Journey through Bangladesh
Lakpaindang Stuck in the Past
Lakpaindang is a remote and inaccessible village under Manikchhari upazila in Khagrachhari district. It is still detached from the rest of the country and is unfamiliar with the human rights that are recognised elsewhere.
Situated some 15 km off Manikchhari upazila headquarters and more than 50 kilometers from the district town Khagrachhari, the large village of 13 square kilometers under Manikchhari Union is inhabited by some 5,000 Marma people.
Deprived of all civic amenities, the villagers here live a hard, technologically backward, life. They maintain their livelihood either by collecting and selling firewood as well as farming, they said.
Most of their houses are made with straw, wood or bamboo. There are no paved roads in this village yet and to sell firewood and other products or to buy essential commodities, the villagers have to walk all the way to the nearest market at Manikchhari, Gachhabil or Tintahari Bazaar which are 15 to 20 kilometers away. The local bazaars sit only once a week.
The villagers claim that the Chittagong Hill Tract Development
Board (CHTDB) has undertaken a project to pave a road costing taka 25 lakh taka but the project was halted after only two kilometers.
The villagers have nothing to do about this and they suffer from the lack of food and clothes during the rainy season, said Aungshipur Marma, 60.
There is no tube-well or any other drinking water arrangement. The villagers have to collect water for drinking and other household needs from the natural wells but it's a lot of trouble. Water-borne diseases are widespread.
The people here have no idea about modern medicine or treatment. They depend on the 'baidya' for treatment and surrender themselves to Bhagwan when they fall sick. Many die due to malpractice from the so-called healers, who they trust because of their superstitions, said Sathaaung Marma.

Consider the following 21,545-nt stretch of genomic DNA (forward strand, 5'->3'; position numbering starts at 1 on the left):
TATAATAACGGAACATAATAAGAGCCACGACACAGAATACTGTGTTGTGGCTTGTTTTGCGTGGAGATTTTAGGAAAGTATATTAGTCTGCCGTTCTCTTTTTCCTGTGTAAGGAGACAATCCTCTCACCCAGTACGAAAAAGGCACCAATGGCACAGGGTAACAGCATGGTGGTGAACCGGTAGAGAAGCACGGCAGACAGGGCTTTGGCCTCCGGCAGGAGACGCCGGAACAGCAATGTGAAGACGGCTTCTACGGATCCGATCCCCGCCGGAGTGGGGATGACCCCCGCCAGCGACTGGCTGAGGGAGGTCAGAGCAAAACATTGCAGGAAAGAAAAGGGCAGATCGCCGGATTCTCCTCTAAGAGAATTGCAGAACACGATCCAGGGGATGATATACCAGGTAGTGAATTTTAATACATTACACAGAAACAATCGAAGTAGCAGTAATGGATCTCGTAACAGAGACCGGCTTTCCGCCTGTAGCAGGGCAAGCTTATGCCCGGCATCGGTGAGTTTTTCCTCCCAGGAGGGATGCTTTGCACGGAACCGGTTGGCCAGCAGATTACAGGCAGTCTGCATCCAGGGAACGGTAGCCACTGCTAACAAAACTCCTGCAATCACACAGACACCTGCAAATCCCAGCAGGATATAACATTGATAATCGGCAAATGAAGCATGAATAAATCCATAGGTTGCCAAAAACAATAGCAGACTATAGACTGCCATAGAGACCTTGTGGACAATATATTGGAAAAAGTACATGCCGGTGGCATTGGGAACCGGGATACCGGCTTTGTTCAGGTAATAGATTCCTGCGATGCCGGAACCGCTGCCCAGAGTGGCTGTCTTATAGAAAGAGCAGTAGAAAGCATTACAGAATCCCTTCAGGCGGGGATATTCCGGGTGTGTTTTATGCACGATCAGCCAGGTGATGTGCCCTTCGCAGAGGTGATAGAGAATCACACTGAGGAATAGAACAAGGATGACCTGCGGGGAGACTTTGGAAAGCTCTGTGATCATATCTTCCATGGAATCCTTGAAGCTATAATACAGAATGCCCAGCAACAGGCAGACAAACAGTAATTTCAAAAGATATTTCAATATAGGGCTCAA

Local lawmakers, government officials and even the representatives of the local government hardly know about the existence of this village so there's no way to come to the aid of these people.
Education hasn't really reached this village; there is no proper school here. The people of this area, with the assistance Karitas, an NGO, set up a primary school in the village in 2000. Three teachers from Manikchhari were appointed to teach poor indigenous children here. They walk 9 kilometers to get to the school from Manikchhari, the locals said.
The school is hanging on by a thread and it might have to stop its operations because they can't pay their teachers well and it is impossibly difficult to get to the school, they said. In the rainy season, teachers or students don't even bother going.
The nearest primary school is Manikchhari Government Primary School area, 10 km away from Lakpaindang and it is very difficult for children to attend classes there everyday, said Mrashathowai Marma, a villager.
For lack of education, superstitions have gripped the people of Lakpaindang. Early marriage is a common occurrence here. Kids get married in their early teens and this is very risky for the girls.
The prospects for development of the village in the near future seem bleak. Shaktipada Tripura, president of Headman Associations said that Chairman Abul Kalam Azad has been awarded for his outstanding contribution to his union but at least 3 villages are still in the dark, and he can't do anything. “We want to bring some changes to Lakpaindang. But, it would not be possible if the village is detached like it is now”, he said.
Khagrachhari Hill District Council (KHDC) Member Sanu Mong Marma recently visited the area and saw the miserable condition of the Lakpaindang village. He said he submitted a proposal to his office.
Mrasathowai Marma, Advisor of Bangladesh Marma Aikka Parishad (BMAP) said they were working to build awareness in this area regarding education, health, human rights and responsibilities. They are producing crops and vegetables in these areas. They say if there is a road for communication and a school for learning then the environment could rapidly change.
(R) thedailystar.net 2008